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Trying to guarantee economic growth, Romania's President and Prime Minister have agreed on the need for a fresh IMF loan.
President Traian Basescu on Thursday announced that Bucharest is eager to ink another agreement with the International Monetary Fund for a year or two, when an ongoing deal expires in April 2013.
“Now is the right moment to analyze the current agreement and to look at some elements of a possible future accord," Basescu said, shortly after a meeting with a delegation of IMF and other international lenders.
"Together with the Prime Minister and the governor of central bank, we decided to have another agreement with the IMF for a year of two,” he added.
An IMF mission is currently in Bucharest for a review of Romania’s current precautionary aid deal.
Prime Minister Victor Ponta backed the idea. "We should sign a new precautionary agreement that could help us build on what we have already achieved," Ponta said in a statement.
Analysts say the future loan is needed to ensure economic growth over the coming years. “Even though Romania is stable with a low level of public debt and with a budget deficit below 3 per cent of GDP, economic growth is not yet guaranteed. Furthermore, support from the IMF will send a positive sign for any interested foreign investors,” economic analyst Gabriel Ciofu said.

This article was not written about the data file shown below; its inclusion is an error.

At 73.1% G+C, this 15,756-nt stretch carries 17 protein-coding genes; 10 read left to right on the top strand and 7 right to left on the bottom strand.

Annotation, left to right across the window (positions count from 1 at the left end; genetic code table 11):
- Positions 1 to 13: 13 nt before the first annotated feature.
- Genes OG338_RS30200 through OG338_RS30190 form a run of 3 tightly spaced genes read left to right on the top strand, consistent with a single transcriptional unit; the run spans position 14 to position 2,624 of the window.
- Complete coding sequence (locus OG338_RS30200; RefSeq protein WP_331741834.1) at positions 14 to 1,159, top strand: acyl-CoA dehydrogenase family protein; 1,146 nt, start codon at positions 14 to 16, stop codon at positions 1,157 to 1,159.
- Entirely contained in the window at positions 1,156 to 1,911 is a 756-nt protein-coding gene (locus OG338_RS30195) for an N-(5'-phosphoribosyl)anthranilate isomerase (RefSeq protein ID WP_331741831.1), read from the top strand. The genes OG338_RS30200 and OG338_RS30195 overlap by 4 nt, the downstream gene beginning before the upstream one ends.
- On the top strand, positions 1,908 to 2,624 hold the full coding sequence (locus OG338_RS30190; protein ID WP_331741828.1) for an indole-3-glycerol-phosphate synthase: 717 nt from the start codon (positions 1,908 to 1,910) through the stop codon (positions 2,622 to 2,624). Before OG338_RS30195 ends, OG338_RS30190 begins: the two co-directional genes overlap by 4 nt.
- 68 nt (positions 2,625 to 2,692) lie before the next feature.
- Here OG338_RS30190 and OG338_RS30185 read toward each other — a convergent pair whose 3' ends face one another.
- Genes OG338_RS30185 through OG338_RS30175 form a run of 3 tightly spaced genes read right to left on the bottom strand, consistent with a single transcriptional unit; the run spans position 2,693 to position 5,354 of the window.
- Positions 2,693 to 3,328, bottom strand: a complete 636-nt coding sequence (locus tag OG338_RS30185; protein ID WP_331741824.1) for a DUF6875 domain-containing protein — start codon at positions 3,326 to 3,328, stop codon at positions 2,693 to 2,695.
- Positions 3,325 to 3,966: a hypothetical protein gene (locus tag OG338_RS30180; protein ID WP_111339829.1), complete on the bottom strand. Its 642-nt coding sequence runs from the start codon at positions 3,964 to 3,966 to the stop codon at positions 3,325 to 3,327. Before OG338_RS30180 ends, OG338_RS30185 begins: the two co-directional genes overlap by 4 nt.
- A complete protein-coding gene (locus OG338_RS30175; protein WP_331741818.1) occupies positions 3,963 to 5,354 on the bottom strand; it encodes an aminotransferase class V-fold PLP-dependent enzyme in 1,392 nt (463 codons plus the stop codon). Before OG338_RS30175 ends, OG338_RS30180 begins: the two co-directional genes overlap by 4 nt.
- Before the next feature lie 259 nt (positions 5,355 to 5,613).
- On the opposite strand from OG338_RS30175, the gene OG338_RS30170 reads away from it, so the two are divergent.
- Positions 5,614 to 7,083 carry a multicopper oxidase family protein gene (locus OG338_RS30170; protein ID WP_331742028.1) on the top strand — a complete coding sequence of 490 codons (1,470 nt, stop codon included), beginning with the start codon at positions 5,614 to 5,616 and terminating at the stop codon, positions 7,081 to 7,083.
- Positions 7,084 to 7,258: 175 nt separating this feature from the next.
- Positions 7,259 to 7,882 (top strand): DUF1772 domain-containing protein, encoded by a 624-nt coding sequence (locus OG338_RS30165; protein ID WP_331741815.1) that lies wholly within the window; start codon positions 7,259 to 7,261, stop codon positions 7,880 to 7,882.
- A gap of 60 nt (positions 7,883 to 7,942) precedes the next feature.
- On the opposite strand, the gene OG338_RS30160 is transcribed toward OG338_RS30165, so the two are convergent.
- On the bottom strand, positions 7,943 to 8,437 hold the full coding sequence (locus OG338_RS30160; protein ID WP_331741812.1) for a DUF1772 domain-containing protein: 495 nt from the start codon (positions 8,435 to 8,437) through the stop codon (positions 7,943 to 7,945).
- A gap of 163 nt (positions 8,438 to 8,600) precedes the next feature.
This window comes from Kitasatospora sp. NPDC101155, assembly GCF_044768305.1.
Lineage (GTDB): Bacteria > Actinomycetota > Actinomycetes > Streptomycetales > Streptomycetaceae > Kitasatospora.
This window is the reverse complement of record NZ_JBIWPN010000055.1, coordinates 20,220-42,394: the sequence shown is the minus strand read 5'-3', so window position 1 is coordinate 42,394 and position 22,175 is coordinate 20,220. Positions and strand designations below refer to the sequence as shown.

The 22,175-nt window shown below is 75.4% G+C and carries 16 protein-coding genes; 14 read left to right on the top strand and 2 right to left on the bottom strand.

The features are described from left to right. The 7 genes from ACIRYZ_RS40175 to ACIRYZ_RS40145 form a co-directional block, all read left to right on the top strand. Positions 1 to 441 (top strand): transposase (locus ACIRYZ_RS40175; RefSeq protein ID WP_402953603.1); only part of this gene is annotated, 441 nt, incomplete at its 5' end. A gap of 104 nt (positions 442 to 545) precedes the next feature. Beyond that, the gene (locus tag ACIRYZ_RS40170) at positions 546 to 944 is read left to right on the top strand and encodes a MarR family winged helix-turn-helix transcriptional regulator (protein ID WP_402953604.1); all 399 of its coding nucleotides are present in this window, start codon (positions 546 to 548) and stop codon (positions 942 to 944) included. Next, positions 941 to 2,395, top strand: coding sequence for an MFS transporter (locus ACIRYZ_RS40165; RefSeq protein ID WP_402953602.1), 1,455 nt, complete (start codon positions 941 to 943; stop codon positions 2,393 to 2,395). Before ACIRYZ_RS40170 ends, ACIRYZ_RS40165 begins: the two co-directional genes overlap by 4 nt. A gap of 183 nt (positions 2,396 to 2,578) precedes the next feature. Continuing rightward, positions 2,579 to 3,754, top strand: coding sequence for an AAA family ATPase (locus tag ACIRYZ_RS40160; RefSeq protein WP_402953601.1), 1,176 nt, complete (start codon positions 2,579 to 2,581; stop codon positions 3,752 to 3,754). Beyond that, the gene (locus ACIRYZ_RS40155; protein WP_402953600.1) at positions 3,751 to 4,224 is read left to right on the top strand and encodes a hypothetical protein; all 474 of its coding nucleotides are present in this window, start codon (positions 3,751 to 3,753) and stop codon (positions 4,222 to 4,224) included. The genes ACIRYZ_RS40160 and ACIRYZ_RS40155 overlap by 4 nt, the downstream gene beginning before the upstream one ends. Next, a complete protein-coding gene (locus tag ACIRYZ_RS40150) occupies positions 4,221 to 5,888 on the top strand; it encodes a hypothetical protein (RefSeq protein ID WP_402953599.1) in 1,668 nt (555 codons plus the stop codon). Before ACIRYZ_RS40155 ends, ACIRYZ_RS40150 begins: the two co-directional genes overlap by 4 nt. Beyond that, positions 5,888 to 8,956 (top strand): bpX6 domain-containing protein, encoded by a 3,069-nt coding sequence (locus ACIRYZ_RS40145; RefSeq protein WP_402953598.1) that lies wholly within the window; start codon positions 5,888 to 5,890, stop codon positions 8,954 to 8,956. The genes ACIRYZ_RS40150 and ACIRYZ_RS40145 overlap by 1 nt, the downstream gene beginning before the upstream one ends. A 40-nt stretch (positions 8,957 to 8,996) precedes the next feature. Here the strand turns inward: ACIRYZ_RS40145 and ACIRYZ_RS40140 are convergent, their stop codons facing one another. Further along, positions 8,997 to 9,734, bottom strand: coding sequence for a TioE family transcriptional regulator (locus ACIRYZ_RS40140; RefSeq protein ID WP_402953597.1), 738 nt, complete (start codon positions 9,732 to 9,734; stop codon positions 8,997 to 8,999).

Ciofu added that important that President Basescu and Prime Minister Ponta have agreed on this issue.
“Finally, there is a consensus between the main political leaders on a sensitive topic for Romania. It shows that Romania could be a stable country,” Ciofu said.
Basescu and Ponta met on Wednesday for the first time since their bitter feud earlier this year led to an impeachment referendum and sparked a political crisis. They discussed judicial reform and the economy, according to reports.
Romania is dependent on a 20 billion euro rescue package from the IMF, the European Union and the World Bank. It obtained the loan in May 2009 in exchange for agreeing to push through austerity measures aimed at taming the country’s yawning deficit.
In July 2010 the government cut civil servants' wages by 25 per cent, while thousands of state jobs were axed and VAT was increased by 5 per cent to 24 per cent.
In March 2011, the IMF approved a 24-month standby agreement with Romania for approximately 3.7 billion euro. So far, Romania has used the funds available as a precautionary credit line and has not drawn on them.
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